When they landed, Jim picked up Celine and put him into the wheelchair...even at twelve years old, he was so slight that it wasn't hard. As I wheeled him into the terminal, I felt guilty. I wanted to take a picture of him for the blog, but I couldn't. I had my camera in hand, but I couldn't. His hands said it all--one looked as it should, brown-skinned with normal kid scratches and hangnails, while the other had clearly been engulfed in the flames, its skin white and puckered, its nails black or missing. Even in the sparse airport, people gathered around him to stare. (Americans would stare from a distance, pretending not to. Haitians don't have such inhibitions.) Jim shooed them away and by then, their ride had arrived to take them to the international terminal. His mom had the sweetest, gentlest smile, and I told her "bon voyage" and I'd be praying for her.

Please be praying for this kid and his family. You can find more updates about his trip here: www.helpceline.org

25 December 2011

Merry Christmas!

Yeah, the picture pretty much says it all. It's warm here, but we had a good Christmas nonetheless. In many ways, we've celebrated the day as we normally would...cinnamon rolls for breakfast, a lit tree, lots of cardboard and wrapping strewn about, spoiling my dogs with treats, Skyping with the family. I started a new Kindle book and we watched a movie, then had dinner with friends.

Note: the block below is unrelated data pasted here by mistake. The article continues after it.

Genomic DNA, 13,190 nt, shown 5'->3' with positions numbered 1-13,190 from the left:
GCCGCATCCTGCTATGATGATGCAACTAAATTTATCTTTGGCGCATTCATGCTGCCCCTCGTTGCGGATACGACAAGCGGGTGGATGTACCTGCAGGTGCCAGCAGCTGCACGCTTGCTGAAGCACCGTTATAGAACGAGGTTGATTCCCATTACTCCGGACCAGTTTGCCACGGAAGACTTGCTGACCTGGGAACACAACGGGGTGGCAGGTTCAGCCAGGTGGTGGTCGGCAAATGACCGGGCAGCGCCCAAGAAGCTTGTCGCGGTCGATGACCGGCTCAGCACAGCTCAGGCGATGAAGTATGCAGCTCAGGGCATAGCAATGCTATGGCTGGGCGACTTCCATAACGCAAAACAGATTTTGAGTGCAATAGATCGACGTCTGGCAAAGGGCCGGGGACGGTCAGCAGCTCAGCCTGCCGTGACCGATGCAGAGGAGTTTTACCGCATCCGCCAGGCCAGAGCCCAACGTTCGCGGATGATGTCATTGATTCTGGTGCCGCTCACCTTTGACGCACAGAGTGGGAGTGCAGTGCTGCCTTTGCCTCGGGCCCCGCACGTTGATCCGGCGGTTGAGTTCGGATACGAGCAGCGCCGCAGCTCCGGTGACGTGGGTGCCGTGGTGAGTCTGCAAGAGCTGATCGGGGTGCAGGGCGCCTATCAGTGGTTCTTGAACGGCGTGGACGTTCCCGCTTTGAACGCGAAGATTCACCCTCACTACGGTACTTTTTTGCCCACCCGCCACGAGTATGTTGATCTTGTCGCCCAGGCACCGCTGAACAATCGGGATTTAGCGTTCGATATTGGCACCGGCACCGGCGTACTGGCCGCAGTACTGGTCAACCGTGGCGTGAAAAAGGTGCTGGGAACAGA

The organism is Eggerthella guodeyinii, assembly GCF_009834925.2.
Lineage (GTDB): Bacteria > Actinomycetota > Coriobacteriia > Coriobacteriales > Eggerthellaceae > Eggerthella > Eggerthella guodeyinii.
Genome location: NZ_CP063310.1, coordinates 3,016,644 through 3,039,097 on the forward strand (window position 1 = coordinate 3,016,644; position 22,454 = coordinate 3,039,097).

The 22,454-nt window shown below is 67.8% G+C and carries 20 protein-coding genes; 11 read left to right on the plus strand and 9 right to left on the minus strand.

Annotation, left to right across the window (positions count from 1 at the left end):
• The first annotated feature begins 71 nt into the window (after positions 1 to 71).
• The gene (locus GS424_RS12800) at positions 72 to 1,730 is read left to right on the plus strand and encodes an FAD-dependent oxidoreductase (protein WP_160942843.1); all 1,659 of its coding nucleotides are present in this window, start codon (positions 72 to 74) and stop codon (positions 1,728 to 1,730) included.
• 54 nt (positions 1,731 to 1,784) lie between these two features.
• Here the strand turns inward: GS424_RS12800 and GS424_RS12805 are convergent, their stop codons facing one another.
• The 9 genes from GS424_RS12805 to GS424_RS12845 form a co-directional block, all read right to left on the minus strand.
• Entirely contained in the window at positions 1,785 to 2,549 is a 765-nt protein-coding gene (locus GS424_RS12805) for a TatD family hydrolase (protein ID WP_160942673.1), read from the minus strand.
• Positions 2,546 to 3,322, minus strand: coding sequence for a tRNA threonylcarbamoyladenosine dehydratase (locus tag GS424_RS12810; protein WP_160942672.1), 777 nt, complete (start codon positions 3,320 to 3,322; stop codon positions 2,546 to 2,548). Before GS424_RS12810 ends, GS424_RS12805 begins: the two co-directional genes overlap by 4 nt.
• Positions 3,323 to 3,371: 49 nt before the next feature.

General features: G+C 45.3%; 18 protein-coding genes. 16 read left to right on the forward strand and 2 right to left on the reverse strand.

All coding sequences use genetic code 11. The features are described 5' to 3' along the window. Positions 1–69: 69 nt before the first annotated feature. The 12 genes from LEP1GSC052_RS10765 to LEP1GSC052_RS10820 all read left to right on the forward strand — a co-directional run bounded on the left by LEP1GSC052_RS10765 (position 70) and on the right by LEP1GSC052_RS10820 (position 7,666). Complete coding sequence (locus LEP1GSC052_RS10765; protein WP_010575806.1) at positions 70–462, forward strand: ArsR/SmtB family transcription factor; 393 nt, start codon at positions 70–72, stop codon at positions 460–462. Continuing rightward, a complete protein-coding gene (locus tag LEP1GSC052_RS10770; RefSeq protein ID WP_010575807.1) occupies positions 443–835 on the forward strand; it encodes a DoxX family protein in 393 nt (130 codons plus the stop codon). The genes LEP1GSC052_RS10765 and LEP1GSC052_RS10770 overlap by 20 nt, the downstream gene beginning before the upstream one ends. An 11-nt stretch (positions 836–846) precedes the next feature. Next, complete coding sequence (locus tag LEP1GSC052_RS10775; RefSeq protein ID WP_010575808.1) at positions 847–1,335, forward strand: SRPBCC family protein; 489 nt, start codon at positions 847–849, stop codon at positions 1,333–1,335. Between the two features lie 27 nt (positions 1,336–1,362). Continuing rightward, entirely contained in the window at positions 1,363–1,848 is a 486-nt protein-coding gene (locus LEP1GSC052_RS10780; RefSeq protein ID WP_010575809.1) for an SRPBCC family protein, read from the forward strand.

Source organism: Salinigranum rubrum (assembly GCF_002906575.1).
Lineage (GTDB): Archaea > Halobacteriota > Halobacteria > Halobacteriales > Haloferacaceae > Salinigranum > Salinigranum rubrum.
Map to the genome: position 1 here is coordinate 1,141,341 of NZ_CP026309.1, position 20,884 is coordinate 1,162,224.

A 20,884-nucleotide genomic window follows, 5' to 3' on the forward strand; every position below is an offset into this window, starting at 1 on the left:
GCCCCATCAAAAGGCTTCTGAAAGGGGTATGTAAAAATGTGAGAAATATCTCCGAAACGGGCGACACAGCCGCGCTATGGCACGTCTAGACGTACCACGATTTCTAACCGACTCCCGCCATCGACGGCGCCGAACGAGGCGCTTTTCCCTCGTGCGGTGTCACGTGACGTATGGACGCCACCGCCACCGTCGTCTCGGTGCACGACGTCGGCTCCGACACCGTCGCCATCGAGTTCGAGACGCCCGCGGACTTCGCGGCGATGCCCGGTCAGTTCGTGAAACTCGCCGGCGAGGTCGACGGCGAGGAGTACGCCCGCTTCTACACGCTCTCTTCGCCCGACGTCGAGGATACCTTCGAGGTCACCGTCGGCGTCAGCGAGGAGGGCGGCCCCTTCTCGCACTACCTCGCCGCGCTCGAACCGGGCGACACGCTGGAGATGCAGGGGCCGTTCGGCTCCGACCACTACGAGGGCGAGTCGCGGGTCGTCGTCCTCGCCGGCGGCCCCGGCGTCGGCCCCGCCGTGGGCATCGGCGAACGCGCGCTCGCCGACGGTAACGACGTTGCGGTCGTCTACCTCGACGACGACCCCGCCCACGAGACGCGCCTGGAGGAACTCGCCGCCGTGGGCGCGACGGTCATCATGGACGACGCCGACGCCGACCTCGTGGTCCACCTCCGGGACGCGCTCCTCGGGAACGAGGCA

But now, as I'm watching a fuzzy NBA game in French, I realize that there are a few things that might be different. My sparkling cider probably cost more than yours. No one caroled me. And fireworks and noisy church service characterized my Christmas Eve, not a "silent night." Instead of temporary lights and garland, people just re-paint their whole house. This year's neighborhood theme was yellow and white...which I much prefer over Martelly pink.

But you know, the differences really didn't matter as much this year. Last year was really hard...but this year, I was able to set some of my cultural traditions aside and just embrace Haitian Christmas like it is...and it gives me some hope for myself, that if I can do Christmas so differently, maybe there's lots of other stuff I could do, too.

So here's to a different kind of Christmas. Hope you had a good one, too, wherever you may be.